Vinyl chloride detector sensitive to below ppb The ability to detect traces of vinyl chloride has been extended a thousandfold to measure levels below parts per billion, report scientists at the University of Colorado and National Oceanic & Atmospheric Administration Aeronomy Laboratory in Boulder. The development depends on a conventional nickel-63 electron capture detector in which the nitrogen carrier gas is doped with nitrous oxide (N 2 0). The "dramatic improvement" in sensitivity is due to a reaction in the detector of vinyl chloride with 0~, which forms when nitrous oxide reacts with electrons at 350° C. Because of the high sensitivity, air samples could be collected in cigarette-pack-sized devices worn by workers. If applied, the method could eliminate "all of the complex handling, storage, and desorption procedures" now being used to measure vinyl chloride in industrial settings. Zirconium binds antimicrobial agents to cotton A number of organic antimicrobial agents such as pyrithione and tetracycline can be durably bound to cotton fabric in the form of zirconium complexes. Cletus E. Morris and coworkers at USDA's Southern Regional Research Center in New Orleans find that fabric containing such complexes continues to inhibit the growth of bacteria and fungi after a series of launderings. In the most effective process, fabric is treated first with a solution of zirconyl acetate and then with a solution of a salt of the antimicrobial agent. Fabric treated in this way with pyrithione, for instance, completely inhibits the growth of two strains of odor-causing bacteria after 50 launderings. It also completely inhibits the growth of a fungus that causes athletes foot after 20 launderings. Highly selective resin extracts lithium from brines A highly selective, one-pass method for removing lithium chloride from brines has been developed by chemists at Dow Chemical. The method, described by Alan Cisar. uses a hydrous lithium aluminate as an ion exchange resin to remove lithium selectively (present at concentrations of less than 1500 ppm) from brines containing as much as 25% dissolved salts. Once the brine has been passed through the resin bed, the bed is washed with fresh water and the lithium chloride extracted. Key to the process is the ion exchange resin (LiCI)x- 2AI(OH)3. 2H 2 0. Its structure, the chemists find, consists of layers of edge-sharing AI(OH)3 octahedra with only two thirds of the octahedral holes filled. These layers alternate with intercalated lithium salts and water molecules. The chemists think the resin picks up additional lithium chloride in the unfilled holes in the AI(OH)3 layers. Anomalies point to multilayered supernova For several years now, nuclear chemists have interpreted isotopic anomalies in chondritic meteorites as evidence that a nearby supernova injected foreign material into the presolar nebula shortly before the solar system formed. The latest anomaly-ridden element is titanium, which appears to mark various meteorite samples as coming not just from a supernova, but from different layers within that supernova. California Institute of Technology scientists Gerald J.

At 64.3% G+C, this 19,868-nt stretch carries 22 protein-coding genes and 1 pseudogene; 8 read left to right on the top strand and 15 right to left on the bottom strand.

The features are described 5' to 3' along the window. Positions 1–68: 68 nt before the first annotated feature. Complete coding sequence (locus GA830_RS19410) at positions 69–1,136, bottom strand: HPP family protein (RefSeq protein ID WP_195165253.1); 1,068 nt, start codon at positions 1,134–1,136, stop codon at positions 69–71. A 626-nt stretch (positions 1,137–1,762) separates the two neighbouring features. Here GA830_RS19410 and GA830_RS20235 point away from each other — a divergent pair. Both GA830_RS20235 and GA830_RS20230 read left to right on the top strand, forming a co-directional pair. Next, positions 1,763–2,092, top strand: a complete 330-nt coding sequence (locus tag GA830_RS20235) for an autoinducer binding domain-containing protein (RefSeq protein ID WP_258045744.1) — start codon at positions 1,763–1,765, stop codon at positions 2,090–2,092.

Wasserburg, Franz Niederer, and Dimetri Papanastassiou find titanium anomalies ranging from 0.5 to —0.5%, indicating that the samples originated under varying conditions of nucleosynthesis. Titanium is especially significant in this work because it is relatively abundant and because its oxide is refractory, implying that it condensed before the supernova material had a chance to mix thoroughly with the rest of the presolar nebula. Photoelectrochemical cell stability improved A photoetching technique that helps protect electrodes in photoelectrochemical cells against photocorrosion has been developed by David Cahen and his group at Weizmann Institute of Science, Rehovot, Israel. Using cells consisting of thin, polycrystalline cadmium chalcogenide-based layers on metallic substrates in polysulfide electrolytes, the researchers reported achieving an 8 % solar to electrical conversion efficiency. But increasing the conversion efficiency, says Cahen, is not so important as finding a way to make photoelectrochemical cells stable and inexpensive. Cadmium chalcogenide crystals, he adds, are cheaper than gallium arsenide, and they can be made using reagent-grade materials. Theory of alkylidene reactions takes shape A theoretical framework to explain the unusual chemistry of alkylidene complexes of electron-deficient transition metals is beginning to take shape, says Roald Hoffmann of Cornell University. A molecular orbital analysis of these complexes shows that an electrophilic interaction of acceptor orbitals on the metal with the lone pair of electrons on the carbene causes the carbene ligand to pivot in place while a second interaction weakens the bond attaching the hydrogen atom to the carbene carbon. Bulky substituent groups on the metal and on the carbene protect the metal center from intermolecular reactions and control the extent of carbene pivoting. The metal-hydrogen interaction guides the hydride to a neighboring alkyl group, thus facilitating the a -elimination reaction characteristic of the reactions of these compounds. Synthesis gives higher yields for lactulose The disaccharide lactulose now can be synthesized from milk sugar, or lactose, in greater than 8 0 % yields, by a process developed by scientists at the USDA Eastern Regional Research Center in Philadelphia. The procedure, which involves using triethylamine in the presence of boric acid, gives such high yields because borate forms a preferential complex with the ketose portion of the product lactulose, explain Kevin Hicks, F. W. Parrish, and Philip E. Pfeffer of the USDA research group. The product crystallizes readily once the amine and the boric acid are removed. Lactulose is probably noncariogenic and nonnutritive; its low sweetness, however, makes it an unlikely candidate for the nonnutrient sweetener market. The laxative properties of the sugar are the basis of Richardson-Merrell's product Chronulac, introduced into the prescription laxative market late in 1979—another factor that makes lactulose a less than ideal sweetener. April 7, 1980 C&EN